Letter from Urbano Colangelo, to Price, Waterhouse & Co., September 13, 1940
This two-page letter is handwritten by Urbano Colangelo, and addressed to Price, Waterhouse & Co., on September 13, 1940. Urbano Colangelo writes to the CEP agents in this case, Price, Waterhouse & Co., to ask permission to send his son Berlino a guitar.
The Custodian of Enemy Property (CEP), a branch of the Canadian government, oversaw the administration of assets belonging to internees and other enemy aliens. This government office served a dual function. Acting as a trustee for the internee/enemy alien, the office and its agents also protected the interests of the creditors. The CEP would pay off an internee’s debts by selling his or her property or businesses. It also collected money owed to internees by others. Families of internees often did not have access to the husband's assets and bank accounts. As a result, families often had to negotiate with the CEP for stipends for daily subsistence or use of assets like an automobile. In some cases, where assets were lacking, the CEP divested itself of any interest and left the families to fend for themselves.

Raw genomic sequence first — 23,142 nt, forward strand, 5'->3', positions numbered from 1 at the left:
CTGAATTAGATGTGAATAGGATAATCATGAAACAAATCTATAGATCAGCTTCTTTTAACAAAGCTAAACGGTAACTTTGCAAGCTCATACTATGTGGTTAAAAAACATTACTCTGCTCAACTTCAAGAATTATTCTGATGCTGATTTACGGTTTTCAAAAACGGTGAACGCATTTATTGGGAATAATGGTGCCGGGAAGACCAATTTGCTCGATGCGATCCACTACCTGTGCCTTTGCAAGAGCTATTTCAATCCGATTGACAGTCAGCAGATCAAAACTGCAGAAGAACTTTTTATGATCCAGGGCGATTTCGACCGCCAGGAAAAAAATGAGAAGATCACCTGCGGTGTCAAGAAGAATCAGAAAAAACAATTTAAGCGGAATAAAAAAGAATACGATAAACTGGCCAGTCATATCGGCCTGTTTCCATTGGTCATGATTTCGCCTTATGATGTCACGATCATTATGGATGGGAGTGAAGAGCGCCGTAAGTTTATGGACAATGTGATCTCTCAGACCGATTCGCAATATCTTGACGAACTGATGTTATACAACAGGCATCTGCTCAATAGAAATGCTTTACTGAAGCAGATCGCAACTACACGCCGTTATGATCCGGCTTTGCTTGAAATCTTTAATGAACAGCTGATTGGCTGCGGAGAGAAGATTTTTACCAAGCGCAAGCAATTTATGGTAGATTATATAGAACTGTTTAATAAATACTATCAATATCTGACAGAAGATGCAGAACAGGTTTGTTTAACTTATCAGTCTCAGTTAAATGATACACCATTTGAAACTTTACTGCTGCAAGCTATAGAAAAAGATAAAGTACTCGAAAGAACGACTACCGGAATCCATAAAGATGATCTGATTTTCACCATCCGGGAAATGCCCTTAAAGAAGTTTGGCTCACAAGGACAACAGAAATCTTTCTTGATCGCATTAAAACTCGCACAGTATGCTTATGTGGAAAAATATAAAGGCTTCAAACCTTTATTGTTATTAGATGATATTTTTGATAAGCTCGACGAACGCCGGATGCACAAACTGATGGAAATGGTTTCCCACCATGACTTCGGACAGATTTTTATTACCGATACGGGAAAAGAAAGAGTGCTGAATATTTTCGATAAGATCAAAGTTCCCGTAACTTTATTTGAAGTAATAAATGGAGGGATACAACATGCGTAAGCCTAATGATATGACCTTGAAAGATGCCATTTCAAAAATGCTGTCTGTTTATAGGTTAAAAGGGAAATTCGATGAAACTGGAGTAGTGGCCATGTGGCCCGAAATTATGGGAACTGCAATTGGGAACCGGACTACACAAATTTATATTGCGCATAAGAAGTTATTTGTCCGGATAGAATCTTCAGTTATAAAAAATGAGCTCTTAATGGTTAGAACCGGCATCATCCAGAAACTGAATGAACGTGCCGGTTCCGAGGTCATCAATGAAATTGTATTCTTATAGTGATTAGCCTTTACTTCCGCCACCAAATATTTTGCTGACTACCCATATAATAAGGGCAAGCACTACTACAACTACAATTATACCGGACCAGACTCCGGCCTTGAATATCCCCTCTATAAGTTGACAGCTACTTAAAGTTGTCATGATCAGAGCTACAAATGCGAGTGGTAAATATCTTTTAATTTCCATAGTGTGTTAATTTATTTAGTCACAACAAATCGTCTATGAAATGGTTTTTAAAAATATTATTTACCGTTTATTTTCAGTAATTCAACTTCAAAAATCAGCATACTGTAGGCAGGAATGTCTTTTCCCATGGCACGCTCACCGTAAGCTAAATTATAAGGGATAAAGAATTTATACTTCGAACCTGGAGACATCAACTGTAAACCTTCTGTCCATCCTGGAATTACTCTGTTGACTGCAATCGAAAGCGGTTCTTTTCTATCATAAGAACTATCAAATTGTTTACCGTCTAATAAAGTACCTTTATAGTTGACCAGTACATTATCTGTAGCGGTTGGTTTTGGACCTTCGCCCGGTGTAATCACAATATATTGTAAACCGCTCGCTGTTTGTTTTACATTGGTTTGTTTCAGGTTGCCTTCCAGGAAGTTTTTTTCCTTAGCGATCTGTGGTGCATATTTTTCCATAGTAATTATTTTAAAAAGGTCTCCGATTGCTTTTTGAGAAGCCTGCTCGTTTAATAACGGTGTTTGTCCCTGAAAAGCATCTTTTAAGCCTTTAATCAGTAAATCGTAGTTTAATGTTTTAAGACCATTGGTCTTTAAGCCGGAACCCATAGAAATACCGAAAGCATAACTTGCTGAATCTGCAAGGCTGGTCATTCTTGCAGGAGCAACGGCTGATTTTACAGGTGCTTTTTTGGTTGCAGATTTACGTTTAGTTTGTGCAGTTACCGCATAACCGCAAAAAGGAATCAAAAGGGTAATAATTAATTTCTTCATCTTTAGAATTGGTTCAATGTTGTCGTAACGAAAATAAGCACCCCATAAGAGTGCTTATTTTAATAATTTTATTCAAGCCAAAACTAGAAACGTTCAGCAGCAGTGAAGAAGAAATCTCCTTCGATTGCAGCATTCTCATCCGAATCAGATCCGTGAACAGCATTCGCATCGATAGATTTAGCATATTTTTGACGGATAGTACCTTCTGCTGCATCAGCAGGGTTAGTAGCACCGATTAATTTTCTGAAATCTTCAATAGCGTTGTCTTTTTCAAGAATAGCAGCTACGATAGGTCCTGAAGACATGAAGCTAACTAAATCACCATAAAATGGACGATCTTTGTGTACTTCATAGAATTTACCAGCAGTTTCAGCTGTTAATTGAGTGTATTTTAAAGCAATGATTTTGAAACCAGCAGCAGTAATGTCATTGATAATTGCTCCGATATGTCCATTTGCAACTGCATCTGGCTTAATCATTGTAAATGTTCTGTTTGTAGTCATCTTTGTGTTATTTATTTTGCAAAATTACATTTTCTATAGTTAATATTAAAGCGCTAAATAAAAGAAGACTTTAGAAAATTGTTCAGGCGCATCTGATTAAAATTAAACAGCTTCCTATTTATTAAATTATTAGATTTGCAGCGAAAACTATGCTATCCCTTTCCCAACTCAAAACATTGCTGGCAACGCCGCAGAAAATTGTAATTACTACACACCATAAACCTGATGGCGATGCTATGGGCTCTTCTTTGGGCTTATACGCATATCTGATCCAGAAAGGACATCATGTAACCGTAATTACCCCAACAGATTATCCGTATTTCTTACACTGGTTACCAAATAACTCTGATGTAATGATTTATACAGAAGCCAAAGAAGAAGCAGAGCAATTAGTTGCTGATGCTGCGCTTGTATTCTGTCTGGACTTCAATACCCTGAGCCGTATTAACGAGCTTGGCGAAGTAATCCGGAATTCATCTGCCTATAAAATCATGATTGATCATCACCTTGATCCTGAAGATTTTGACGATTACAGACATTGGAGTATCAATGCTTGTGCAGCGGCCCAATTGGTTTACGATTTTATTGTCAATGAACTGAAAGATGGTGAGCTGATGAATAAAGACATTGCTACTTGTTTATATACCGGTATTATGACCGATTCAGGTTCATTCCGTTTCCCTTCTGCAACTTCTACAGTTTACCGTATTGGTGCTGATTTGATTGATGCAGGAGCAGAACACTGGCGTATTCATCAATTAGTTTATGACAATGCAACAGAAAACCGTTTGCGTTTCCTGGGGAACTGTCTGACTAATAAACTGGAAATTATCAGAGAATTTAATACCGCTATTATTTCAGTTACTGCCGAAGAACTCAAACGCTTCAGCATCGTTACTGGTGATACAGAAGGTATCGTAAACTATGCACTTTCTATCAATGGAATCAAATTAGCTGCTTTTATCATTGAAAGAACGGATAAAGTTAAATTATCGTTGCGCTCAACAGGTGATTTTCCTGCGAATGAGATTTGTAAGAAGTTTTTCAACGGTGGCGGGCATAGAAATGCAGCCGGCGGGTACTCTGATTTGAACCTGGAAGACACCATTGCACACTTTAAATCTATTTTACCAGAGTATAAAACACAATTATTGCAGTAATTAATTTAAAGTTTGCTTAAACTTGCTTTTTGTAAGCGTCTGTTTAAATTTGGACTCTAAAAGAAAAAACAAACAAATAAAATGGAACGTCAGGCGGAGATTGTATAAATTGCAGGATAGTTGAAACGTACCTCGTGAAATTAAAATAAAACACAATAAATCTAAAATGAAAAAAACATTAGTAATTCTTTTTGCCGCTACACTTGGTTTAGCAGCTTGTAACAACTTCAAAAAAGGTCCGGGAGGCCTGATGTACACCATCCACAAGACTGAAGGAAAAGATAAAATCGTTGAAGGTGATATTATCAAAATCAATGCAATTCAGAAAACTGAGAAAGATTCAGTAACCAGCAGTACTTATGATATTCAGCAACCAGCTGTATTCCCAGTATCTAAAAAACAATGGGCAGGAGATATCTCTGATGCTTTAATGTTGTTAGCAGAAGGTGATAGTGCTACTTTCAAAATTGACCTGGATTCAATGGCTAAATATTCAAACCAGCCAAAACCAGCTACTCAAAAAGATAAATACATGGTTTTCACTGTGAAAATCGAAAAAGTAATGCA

Berlino Colangelo was interned at Camp Petawawa. Several of the Italian Canadian internees were skilled musicians. At camp, they formed a band which entertained others by performing recitals. We also know that lyrics were composed by a few of the internees which specifically spoke about or referenced the internment experience. Instruments were provided by family members and by charitable organizations. Possibily Internment Operations also secured instruments for internees.